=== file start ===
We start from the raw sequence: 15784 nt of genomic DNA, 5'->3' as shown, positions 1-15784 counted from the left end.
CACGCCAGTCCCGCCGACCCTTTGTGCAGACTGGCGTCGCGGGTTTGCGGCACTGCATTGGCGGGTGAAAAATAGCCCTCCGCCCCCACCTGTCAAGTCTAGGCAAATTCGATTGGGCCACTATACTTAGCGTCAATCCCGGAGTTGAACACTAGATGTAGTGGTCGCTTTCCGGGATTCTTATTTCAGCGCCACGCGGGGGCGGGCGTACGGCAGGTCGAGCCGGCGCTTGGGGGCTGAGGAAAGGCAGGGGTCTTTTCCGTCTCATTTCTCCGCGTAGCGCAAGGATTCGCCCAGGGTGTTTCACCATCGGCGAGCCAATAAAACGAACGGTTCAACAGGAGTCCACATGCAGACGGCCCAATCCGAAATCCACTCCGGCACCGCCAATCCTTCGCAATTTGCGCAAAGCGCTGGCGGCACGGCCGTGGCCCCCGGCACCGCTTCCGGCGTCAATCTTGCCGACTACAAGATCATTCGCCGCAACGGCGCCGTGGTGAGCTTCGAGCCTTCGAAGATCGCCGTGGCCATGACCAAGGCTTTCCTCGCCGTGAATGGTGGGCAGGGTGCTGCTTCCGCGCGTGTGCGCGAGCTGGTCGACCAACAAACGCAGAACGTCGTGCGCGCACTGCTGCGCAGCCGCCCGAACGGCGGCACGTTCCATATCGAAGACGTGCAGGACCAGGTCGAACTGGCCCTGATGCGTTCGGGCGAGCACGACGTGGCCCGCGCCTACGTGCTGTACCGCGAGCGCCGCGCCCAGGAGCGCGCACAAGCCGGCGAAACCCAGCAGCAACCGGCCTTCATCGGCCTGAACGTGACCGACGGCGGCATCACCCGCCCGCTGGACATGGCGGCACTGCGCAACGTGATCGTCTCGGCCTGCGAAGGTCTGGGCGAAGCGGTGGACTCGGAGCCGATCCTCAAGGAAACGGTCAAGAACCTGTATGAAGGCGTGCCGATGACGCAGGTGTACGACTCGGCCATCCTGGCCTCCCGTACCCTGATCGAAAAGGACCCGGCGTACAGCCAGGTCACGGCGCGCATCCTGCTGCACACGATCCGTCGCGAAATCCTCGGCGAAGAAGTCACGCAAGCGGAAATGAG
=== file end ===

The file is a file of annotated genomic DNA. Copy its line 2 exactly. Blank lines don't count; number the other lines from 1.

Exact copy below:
CACGCCAGTCCCGCCGACCCTTTGTGCAGACTGGCGTCGCGGGTTTGCGGCACTGCATTGGCGGGTGAAAAATAGCCCTCCGCCCCCACCTGTCAAGTCTAGGCAAATTCGATTGGGCCACTATACTTAGCGTCAATCCCGGAGTTGAACACTAGATGTAGTGGTCGCTTTCCGGGATTCTTATTTCAGCGCCACGCGGGGGCGGGCGTACGGCAGGTCGAGCCGGCGCTTGGGGGCTGAGGAAAGGCAGGGGTCTTTTCCGTCTCATTTCTCCGCGTAGCGCAAGGATTCGCCCAGGGTGTTTCACCATCGGCGAGCCAATAAAACGAACGGTTCAACAGGAGTCCACATGCAGACGGCCCAATCCGAAATCCACTCCGGCACCGCCAATCCTTCGCAATTTGCGCAAAGCGCTGGCGGCACGGCCGTGGCCCCCGGCACCGCTTCCGGCGTCAATCTTGCCGACTACAAGATCATTCGCCGCAACGGCGCCGTGGTGAGCTTCGAGCCTTCGAAGATCGCCGTGGCCATGACCAAGGCTTTCCTCGCCGTGAATGGTGGGCAGGGTGCTGCTTCCGCGCGTGTGCGCGAGCTGGTCGACCAACAAACGCAGAACGTCGTGCGCGCACTGCTGCGCAGCCGCCCGAACGGCGGCACGTTCCATATCGAAGACGTGCAGGACCAGGTCGAACTGGCCCTGATGCGTTCGGGCGAGCACGACGTGGCCCGCGCCTACGTGCTGTACCGCGAGCGCCGCGCCCAGGAGCGCGCACAAGCCGGCGAAACCCAGCAGCAACCGGCCTTCATCGGCCTGAACGTGACCGACGGCGGCATCACCCGCCCGCTGGACATGGCGGCACTGCGCAACGTGATCGTCTCGGCCTGCGAAGGTCTGGGCGAAGCGGTGGACTCGGAGCCGATCCTCAAGGAAACGGTCAAGAACCTGTATGAAGGCGTGCCGATGACGCAGGTGTACGACTCGGCCATCCTGGCCTCCCGTACCCTGATCGAAAAGGACCCGGCGTACAGCCAGGTCACGGCGCGCATCCTGCTGCACACGATCCGTCGCGAAATCCTCGGCGAAGAAGTCACGCAAGCGGAAATGAG